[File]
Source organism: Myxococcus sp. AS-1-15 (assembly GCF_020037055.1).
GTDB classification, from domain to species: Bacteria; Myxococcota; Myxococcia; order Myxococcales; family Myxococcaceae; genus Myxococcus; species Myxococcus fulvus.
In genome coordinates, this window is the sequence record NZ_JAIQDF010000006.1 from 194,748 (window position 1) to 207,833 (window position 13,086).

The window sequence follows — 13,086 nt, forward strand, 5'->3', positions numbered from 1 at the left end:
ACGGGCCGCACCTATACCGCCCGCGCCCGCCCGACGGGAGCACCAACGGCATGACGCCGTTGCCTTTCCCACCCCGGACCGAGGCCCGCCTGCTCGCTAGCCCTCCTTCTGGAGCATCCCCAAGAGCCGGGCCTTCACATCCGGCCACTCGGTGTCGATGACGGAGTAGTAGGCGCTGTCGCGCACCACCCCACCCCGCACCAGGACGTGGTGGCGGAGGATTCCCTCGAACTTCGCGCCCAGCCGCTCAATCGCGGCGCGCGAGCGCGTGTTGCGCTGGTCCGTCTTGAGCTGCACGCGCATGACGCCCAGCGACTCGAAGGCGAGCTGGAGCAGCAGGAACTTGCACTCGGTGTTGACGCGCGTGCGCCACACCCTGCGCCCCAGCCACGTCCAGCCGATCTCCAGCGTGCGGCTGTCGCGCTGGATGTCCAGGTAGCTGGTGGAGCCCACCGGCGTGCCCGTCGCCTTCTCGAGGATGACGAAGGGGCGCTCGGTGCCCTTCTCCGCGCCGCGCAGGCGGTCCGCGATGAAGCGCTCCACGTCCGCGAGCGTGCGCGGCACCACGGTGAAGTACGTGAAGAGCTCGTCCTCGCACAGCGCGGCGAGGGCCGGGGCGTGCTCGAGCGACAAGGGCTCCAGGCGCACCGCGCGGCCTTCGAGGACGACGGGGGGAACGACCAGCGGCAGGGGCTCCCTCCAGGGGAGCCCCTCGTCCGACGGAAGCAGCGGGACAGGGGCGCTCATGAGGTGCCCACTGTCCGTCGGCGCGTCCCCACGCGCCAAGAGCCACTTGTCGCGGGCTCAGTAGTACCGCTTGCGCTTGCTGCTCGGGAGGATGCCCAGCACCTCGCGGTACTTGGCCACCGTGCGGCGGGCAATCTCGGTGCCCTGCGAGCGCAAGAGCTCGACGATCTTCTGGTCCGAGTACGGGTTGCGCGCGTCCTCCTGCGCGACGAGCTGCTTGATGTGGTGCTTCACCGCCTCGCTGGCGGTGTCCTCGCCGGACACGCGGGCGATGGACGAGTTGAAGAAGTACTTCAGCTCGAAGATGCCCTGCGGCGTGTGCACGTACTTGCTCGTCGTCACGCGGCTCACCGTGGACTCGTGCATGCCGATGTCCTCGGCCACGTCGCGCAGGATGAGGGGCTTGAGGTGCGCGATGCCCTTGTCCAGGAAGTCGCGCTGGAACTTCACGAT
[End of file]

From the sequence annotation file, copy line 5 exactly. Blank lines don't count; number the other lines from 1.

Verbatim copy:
ACGGGCCGCACCTATACCGCCCGCGCCCGCCCGACGGGAGCACCAACGGCATGACGCCGTTGCCTTTCCCACCCCGGACCGAGGCCCGCCTGCTCGCTAGCCCTCCTTCTGGAGCATCCCCAAGAGCCGGGCCTTCACATCCGGCCACTCGGTGTCGATGACGGAGTAGTAGGCGCTGTCGCGCACCACCCCACCCCGCACCAGGACGTGGTGGCGGAGGATTCCCTCGAACTTCGCGCCCAGCCGCTCAATCGCGGCGCGCGAGCGCGTGTTGCGCTGGTCCGTCTTGAGCTGCACGCGCATGACGCCCAGCGACTCGAAGGCGAGCTGGAGCAGCAGGAACTTGCACTCGGTGTTGACGCGCGTGCGCCACACCCTGCGCCCCAGCCACGTCCAGCCGATCTCCAGCGTGCGGCTGTCGCGCTGGATGTCCAGGTAGCTGGTGGAGCCCACCGGCGTGCCCGTCGCCTTCTCGAGGATGACGAAGGGGCGCTCGGTGCCCTTCTCCGCGCCGCGCAGGCGGTCCGCGATGAAGCGCTCCACGTCCGCGAGCGTGCGCGGCACCACGGTGAAGTACGTGAAGAGCTCGTCCTCGCACAGCGCGGCGAGGGCCGGGGCGTGCTCGAGCGACAAGGGCTCCAGGCGCACCGCGCGGCCTTCGAGGACGACGGGGGGAACGACCAGCGGCAGGGGCTCCCTCCAGGGGAGCCCCTCGTCCGACGGAAGCAGCGGGACAGGGGCGCTCATGAGGTGCCCACTGTCCGTCGGCGCGTCCCCACGCGCCAAGAGCCACTTGTCGCGGGCTCAGTAGTACCGCTTGCGCTTGCTGCTCGGGAGGATGCCCAGCACCTCGCGGTACTTGGCCACCGTGCGGCGGGCAATCTCGGTGCCCTGCGAGCGCAAGAGCTCGACGATCTTCTGGTCCGAGTACGGGTTGCGCGCGTCCTCCTGCGCGACGAGCTGCTTGATGTGGTGCTTCACCGCCTCGCTGGCGGTGTCCTCGCCGGACACGCGGGCGATGGACGAGTTGAAGAAGTACTTCAGCTCGAAGATGCCCTGCGGCGTGTGCACGTACTTGCTCGTCGTCACGCGGCTCACCGTGGACTCGTGCATGCCGATGTCCTCGGCCACGTCGCGCAGGATGAGGGGCTTGAGGTGCGCGATGCCCTTGTCCAGGAAGTCGCGCTGGAACTTCACGAT